Manhattan Bed & Breakfasts Face Extinction



Manhattan BnB owner Anne Edris in her Avenue C BnB, which has recently been forced to close. (Emily Assiran)
Manhattan BnB owner Anne Edris in her Avenue C BnB, which has recently been forced to close. (Emily Assiran)

“You can do this now, or we can come back later,” a representative from the Mayor’s Office of Special Enforcement Task Force said to Anne Edris, owner of East Village Bed & Coffee, a bed and breakfast in the East Village, who had just opened the front door. It was three days before Thanksgiving, at 8:30 a.m., and Ms. Edris, with a house full of guests behind her, asked the Task Force, which included a police officer, firefighter, and Department of Buildings employee, for a warrant. They informed her it would only take four hours to return with one, so she cooperated.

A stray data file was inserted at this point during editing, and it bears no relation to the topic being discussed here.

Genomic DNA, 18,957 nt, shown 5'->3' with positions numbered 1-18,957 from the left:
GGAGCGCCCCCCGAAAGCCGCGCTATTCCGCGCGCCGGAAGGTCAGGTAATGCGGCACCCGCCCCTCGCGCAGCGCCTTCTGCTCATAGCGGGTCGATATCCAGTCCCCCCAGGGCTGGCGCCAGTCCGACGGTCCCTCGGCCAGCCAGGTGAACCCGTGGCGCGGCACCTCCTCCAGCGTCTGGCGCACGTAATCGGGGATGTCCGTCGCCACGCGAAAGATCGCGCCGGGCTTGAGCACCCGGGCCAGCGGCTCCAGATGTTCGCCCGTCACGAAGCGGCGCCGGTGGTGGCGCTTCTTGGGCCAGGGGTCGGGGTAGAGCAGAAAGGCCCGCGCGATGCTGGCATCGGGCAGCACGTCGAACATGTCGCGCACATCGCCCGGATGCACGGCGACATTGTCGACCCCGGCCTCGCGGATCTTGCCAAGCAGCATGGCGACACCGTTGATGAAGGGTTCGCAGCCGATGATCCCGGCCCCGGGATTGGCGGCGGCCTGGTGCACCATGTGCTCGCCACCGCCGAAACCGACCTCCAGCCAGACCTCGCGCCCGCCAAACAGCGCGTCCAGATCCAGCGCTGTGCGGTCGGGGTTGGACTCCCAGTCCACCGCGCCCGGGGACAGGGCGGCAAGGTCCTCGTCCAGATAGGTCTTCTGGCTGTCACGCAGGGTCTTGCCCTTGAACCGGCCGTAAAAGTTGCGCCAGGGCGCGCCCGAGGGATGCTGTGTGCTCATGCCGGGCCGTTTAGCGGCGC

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Ms. Edris let them into her small licensed operated facility, where she has run a business for the past 16 years, and hosted more than 60,000 guests, with over 50 percent repeat customers. She pays state, city, and hotel occupancy taxes for her business, and provides a unique neighborhood experience for world travelers. Swept up in legislation passed in 2010, designed to eliminate short-term rentals and illegal hotels in residential or single-room-occupancy buildings, Ms. Edris, along with many other legal B&B owners, were suddenly rendered illegal when the law was enforced in July 2011.

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